On Comparing with Others and the Research Iceberg Analogy
It is tempting for researchers — including PhD students — to compare their individual progress and journey with the progress and journey of others. I encourage PhD students to try to avoid making such comparisons. In this post, I explain why. I do so using the “Research Iceberg Analogy”.
I’ve used the Research Iceberg Analogy before. So much can be learned from reflecting on this analogy. My first post about the Research Iceberg Analogy is titled “Unseen PhD Effort, ‘Failures,’ and the Research Iceberg Analogy.”
Summary of the Research Iceberg Analogy.
For this post, the most important thing to note about the Research Iceberg Analogy is the following: research projects, like icebergs, often have only a small visible component — the published paper for research projects or the tip of the iceberg for icebergs.
When in the middle of a research project, one is building the (possibly) never-to-be-seen base of a huge iceberg. It is not uncommon to become discouraged while building the research iceberg base. For a deeper discussion, please see my earlier post.
This is one of the images from my earlier post:
On Comparing with Others.
It is very tempting to compare one’s progress on an active research project with the published works of others — works by other people in the same lab, people in other labs, and more senior people in the field.
My suggestion: do not do this. One sees the tips of others’ icebergs. One experiences the formation of the base of their own iceberg. These are very different things. Comparing the base of a still-forming iceberg to the polished tips of published icebergs can be quite discouraging. This is especially true when one is working on their first few projects, i.e., before one has had experience producing several icebergs from start to finish.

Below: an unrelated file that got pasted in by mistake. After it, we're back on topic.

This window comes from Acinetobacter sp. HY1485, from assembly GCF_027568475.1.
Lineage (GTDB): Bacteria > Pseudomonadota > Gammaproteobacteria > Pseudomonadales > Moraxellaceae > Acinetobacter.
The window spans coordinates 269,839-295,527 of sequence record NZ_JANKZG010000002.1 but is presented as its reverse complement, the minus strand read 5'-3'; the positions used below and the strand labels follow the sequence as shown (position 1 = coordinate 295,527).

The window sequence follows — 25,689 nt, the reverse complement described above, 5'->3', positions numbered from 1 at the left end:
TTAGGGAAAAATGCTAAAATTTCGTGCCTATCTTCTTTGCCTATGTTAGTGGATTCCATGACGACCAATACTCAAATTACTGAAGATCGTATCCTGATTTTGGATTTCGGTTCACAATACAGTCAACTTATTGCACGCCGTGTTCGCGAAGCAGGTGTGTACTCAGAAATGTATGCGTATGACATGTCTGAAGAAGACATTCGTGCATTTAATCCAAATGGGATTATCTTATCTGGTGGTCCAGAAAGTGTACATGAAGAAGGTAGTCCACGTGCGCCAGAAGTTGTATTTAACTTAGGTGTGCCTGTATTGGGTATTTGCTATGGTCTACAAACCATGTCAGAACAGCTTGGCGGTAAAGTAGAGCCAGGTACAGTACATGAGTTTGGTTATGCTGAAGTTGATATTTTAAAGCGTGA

After one has built a few icebergs and knows — through experience — what goes into the base of an iceberg and the tip, then perhaps it’s less emotionally challenging to compare their in-progress iceberg base with published iceberg tips. This is because the experienced researcher might have a better intuition for what their in-progress iceberg will eventually look like and might also have a better intuition for what the unseen bases of other icebergs look like.
Still, I discourage such comparisons even at this stage. Everyone has their own life path. Each project has its own opportunities and challenges. Masayuki Shimabukuro Sensei (rest in peace), from whom I studied iaijutsu, once told me the following; I think about this quote often:
Never compare yourself with others; it is not fair to them, and it is not fair to you.
Of course, learning from others is different than comparing. I do recommend learning from others and their publications.
My philosophy on the PhD process is informed by my philosophy on budo — Japanese martial arts — and yoga, and vice versa. Someday, perhaps, I will write specifically about those relationships.
I learned so much about the PhD process from my own advisor, Mihir Bellare. After obtaining a faculty position, I continued to develop my own philosophy on advising and the PhD process through the advising my own PhD students. Much of my thoughts on advising and the PhD process have also been shaped through the co-advising PhD students with UW Security Lab co-director Franziska Roesner. Thank you to all the students and postdocs that I have advised, past and present! Thank you also to Kaiming Cheng, Camille Cobb, Ivan Evtimov, Earlence Fernandes, Umar Iqbal, Lucy Simko, and Eric Zeng for comments on my writings about icebergs. Thank you also to Masayuki Shimabukuro for sharing with me the quote I include in this post.